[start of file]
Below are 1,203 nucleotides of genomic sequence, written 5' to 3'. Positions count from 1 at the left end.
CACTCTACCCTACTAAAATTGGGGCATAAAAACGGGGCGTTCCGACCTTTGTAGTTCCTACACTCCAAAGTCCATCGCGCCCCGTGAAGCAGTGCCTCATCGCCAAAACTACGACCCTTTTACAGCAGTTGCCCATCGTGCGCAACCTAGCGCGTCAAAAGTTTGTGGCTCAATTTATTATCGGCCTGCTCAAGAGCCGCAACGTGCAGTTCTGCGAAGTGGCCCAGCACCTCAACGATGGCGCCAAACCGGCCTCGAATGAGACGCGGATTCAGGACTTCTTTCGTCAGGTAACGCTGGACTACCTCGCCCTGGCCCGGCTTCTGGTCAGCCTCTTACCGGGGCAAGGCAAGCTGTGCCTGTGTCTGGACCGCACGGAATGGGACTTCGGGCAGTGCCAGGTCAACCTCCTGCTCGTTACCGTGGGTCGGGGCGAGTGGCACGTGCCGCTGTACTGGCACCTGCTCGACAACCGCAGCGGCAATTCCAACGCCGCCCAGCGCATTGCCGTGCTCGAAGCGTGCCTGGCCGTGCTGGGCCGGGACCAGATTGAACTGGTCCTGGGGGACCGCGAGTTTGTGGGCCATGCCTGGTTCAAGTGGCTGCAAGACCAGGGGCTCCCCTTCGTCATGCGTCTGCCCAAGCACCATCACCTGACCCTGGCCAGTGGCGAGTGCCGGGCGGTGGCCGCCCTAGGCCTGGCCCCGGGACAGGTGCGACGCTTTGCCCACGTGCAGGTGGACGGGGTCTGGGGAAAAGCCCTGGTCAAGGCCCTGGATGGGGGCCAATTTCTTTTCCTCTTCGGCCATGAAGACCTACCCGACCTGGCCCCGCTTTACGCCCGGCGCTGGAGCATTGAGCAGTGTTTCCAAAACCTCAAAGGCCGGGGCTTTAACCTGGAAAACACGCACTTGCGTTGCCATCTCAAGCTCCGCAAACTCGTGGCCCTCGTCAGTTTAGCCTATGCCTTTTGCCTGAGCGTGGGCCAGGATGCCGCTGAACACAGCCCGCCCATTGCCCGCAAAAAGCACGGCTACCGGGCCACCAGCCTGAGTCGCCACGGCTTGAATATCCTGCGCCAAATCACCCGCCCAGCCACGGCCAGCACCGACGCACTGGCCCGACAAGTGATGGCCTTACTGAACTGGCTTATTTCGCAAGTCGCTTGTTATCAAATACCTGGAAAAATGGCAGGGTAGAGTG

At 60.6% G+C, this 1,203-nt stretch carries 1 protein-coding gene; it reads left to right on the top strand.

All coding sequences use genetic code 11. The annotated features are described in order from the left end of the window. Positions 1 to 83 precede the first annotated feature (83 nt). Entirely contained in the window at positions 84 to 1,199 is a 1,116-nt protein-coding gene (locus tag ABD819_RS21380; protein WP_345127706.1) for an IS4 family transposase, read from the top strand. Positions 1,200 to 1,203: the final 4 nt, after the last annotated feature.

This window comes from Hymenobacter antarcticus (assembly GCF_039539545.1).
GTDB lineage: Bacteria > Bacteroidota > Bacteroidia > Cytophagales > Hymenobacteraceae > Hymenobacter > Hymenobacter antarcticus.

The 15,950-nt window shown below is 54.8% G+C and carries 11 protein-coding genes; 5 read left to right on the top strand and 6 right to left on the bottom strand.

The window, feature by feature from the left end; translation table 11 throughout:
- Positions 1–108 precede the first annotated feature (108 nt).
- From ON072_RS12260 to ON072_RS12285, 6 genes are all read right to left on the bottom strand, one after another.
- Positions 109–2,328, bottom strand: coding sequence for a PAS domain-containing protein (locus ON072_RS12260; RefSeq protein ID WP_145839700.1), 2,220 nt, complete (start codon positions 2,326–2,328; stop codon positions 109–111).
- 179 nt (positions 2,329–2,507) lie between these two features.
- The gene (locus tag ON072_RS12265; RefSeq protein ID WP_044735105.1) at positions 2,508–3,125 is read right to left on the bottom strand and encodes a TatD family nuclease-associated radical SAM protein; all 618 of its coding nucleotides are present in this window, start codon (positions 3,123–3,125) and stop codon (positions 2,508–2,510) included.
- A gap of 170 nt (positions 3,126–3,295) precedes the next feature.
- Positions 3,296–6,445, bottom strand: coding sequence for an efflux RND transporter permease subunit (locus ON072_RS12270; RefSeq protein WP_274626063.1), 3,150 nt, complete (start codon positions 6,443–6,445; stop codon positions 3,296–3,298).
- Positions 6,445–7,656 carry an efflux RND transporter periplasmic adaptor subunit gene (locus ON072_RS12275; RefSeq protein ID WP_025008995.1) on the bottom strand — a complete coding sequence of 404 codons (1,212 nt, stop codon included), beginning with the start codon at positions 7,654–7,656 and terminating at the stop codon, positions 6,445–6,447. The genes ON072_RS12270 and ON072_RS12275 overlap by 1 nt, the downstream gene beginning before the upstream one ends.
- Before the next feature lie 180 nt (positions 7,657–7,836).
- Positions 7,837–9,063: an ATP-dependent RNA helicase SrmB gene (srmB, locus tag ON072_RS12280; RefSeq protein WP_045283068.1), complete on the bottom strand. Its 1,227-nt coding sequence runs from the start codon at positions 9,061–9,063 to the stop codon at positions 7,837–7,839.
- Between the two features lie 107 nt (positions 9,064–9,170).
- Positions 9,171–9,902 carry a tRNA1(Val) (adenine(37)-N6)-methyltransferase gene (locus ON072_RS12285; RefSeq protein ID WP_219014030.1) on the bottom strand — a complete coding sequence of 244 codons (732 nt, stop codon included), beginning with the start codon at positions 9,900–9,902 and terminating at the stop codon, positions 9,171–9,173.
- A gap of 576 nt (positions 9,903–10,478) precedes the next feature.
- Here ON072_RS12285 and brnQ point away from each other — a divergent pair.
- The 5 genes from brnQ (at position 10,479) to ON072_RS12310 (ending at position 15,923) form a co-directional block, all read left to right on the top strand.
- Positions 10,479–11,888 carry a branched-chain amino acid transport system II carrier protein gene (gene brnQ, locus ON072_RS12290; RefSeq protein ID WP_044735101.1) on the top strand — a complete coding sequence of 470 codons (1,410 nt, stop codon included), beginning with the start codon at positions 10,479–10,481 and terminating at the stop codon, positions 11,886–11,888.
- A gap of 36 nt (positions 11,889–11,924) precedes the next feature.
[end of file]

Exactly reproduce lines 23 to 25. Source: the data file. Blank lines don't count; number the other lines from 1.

- The 5 genes from brnQ (at position 10,479) to ON072_RS12310 (ending at position 15,923) form a co-directional block, all read left to right on the top strand.
- Positions 10,479–11,888 carry a branched-chain amino acid transport system II carrier protein gene (gene brnQ, locus ON072_RS12290; RefSeq protein ID WP_044735101.1) on the top strand — a complete coding sequence of 470 codons (1,410 nt, stop codon included), beginning with the start codon at positions 10,479–10,481 and terminating at the stop codon, positions 11,886–11,888.
- A gap of 36 nt (positions 11,889–11,924) precedes the next feature.